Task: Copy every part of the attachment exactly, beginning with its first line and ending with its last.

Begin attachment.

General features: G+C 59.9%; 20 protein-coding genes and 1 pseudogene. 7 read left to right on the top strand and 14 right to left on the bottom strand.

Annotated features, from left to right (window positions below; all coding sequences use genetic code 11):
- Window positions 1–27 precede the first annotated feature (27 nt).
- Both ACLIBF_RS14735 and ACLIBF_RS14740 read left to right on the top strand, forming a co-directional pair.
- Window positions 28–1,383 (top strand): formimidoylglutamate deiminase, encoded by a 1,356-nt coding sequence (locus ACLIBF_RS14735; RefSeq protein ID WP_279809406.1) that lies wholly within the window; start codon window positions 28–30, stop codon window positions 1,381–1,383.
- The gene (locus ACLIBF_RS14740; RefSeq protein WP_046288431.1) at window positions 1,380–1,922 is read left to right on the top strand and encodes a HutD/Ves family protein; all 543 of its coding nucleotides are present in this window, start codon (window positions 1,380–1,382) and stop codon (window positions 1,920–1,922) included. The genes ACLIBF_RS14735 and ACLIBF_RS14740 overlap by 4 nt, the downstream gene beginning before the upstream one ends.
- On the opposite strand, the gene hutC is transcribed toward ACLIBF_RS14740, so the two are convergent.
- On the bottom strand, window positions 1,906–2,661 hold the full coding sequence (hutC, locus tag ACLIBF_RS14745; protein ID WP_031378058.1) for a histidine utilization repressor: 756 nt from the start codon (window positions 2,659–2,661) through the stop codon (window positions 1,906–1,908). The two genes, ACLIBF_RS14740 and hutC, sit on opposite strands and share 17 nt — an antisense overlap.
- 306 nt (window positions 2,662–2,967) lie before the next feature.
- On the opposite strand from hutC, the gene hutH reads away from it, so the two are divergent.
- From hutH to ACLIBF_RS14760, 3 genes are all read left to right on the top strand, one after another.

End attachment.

General features: G+C 59.9%; 20 protein-coding genes and 1 pseudogene. 7 read left to right on the top strand and 14 right to left on the bottom strand.

Annotated features, from left to right (window positions below; all coding sequences use genetic code 11):
- Window positions 1–27 precede the first annotated feature (27 nt).
- Both ACLIBF_RS14735 and ACLIBF_RS14740 read left to right on the top strand, forming a co-directional pair.
- Window positions 28–1,383 (top strand): formimidoylglutamate deiminase, encoded by a 1,356-nt coding sequence (locus ACLIBF_RS14735; RefSeq protein ID WP_279809406.1) that lies wholly within the window; start codon window positions 28–30, stop codon window positions 1,381–1,383.
- The gene (locus ACLIBF_RS14740; RefSeq protein WP_046288431.1) at window positions 1,380–1,922 is read left to right on the top strand and encodes a HutD/Ves family protein; all 543 of its coding nucleotides are present in this window, start codon (window positions 1,380–1,382) and stop codon (window positions 1,920–1,922) included. The genes ACLIBF_RS14735 and ACLIBF_RS14740 overlap by 4 nt, the downstream gene beginning before the upstream one ends.
- On the opposite strand, the gene hutC is transcribed toward ACLIBF_RS14740, so the two are convergent.
- On the bottom strand, window positions 1,906–2,661 hold the full coding sequence (hutC, locus tag ACLIBF_RS14745; protein ID WP_031378058.1) for a histidine utilization repressor: 756 nt from the start codon (window positions 2,659–2,661) through the stop codon (window positions 1,906–1,908). The two genes, ACLIBF_RS14740 and hutC, sit on opposite strands and share 17 nt — an antisense overlap.
- 306 nt (window positions 2,662–2,967) lie before the next feature.
- On the opposite strand from hutC, the gene hutH reads away from it, so the two are divergent.
- From hutH to ACLIBF_RS14760, 3 genes are all read left to right on the top strand, one after another.